Celiac.com 04/27/2015 - We know that women with infertility have higher rates of celiac disease than women who are not infertile.

Photo: CC--Christy SpencerThere's been some evidence to suggest that celiac disease might have impact women's reproductive health. However, the quest for more solid answers continues.

A team of researchers recently set out to assess fertility and outcomes of pregnancy among women with celiac disease. The research team included Stephanie M. Moleski, Christina C. Lindenmeyer, J. Jon Veloski, Robin S. Miller, Cynthia L. Miller, David Kastenberg, and Anthony J. DiMarino. The team crafted a retrospective cohort study in which they analyzed information gathered from patients at a tertiary care celiac center, along with information gathered from members of two national celiac disease awareness organizations.

A group of women without celiac disease served as control subjects. Both groups answered an anonymous online survey of 43 questions about menstrual history, fertility, and pregnancy outcomes. The group included 329 women with small bowel biopsy-confirmed celiac disease and 641 control subjects. Of the 970 women included in the study, 733 (75.6%) reported that they had been pregnant at some point.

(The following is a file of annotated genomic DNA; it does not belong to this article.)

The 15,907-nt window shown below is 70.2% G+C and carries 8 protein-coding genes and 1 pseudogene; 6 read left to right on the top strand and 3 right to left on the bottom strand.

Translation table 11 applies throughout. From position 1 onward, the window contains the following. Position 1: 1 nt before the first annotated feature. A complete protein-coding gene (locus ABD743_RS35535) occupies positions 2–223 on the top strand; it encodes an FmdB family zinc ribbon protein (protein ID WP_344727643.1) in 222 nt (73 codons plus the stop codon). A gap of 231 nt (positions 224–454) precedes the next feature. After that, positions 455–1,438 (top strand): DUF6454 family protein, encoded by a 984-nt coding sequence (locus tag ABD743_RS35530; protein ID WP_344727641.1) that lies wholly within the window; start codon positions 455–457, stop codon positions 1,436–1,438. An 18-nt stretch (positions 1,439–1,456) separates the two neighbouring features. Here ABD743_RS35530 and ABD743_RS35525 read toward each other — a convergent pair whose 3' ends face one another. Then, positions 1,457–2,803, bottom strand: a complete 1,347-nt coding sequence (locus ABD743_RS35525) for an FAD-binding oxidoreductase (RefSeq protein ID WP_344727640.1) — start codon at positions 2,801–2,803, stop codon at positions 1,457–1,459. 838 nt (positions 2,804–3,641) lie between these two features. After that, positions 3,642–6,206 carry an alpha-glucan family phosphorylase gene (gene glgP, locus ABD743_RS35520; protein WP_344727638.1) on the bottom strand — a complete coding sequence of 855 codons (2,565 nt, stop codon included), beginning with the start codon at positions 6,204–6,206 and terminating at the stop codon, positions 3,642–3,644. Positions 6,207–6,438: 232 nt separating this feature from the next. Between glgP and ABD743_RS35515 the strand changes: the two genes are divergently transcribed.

In terms of pregnancy, there was no significant difference between women with celiac disease (n=245/329, 74.5%) and controls (488/641, 76.1%; P=0.57). However, fewer women with celiac disease than controls (79.6% vs. 84.8%) reported giving birth following 1 or more pregnancies (P=0.03).

Women with celiac disease had higher rates of spontaneous abortion than did control subjects (50.6% vs. 40.6%; P=0.01). Women with celiac disease also had higher rates of premature delivery, at 23.6% compared to 15.9% among controls (P=0.02).

The average age at menarche was a bit higher in the celiac disease group, at 12.7 years, than in the control group, which came in at 12.4 years (P=0.01).

This retrospective cohort analysis examining reproductive features of women with celiac disease, found that celiac disease was associated with significant increases in spontaneous abortion, premature delivery, and later age of menarche.

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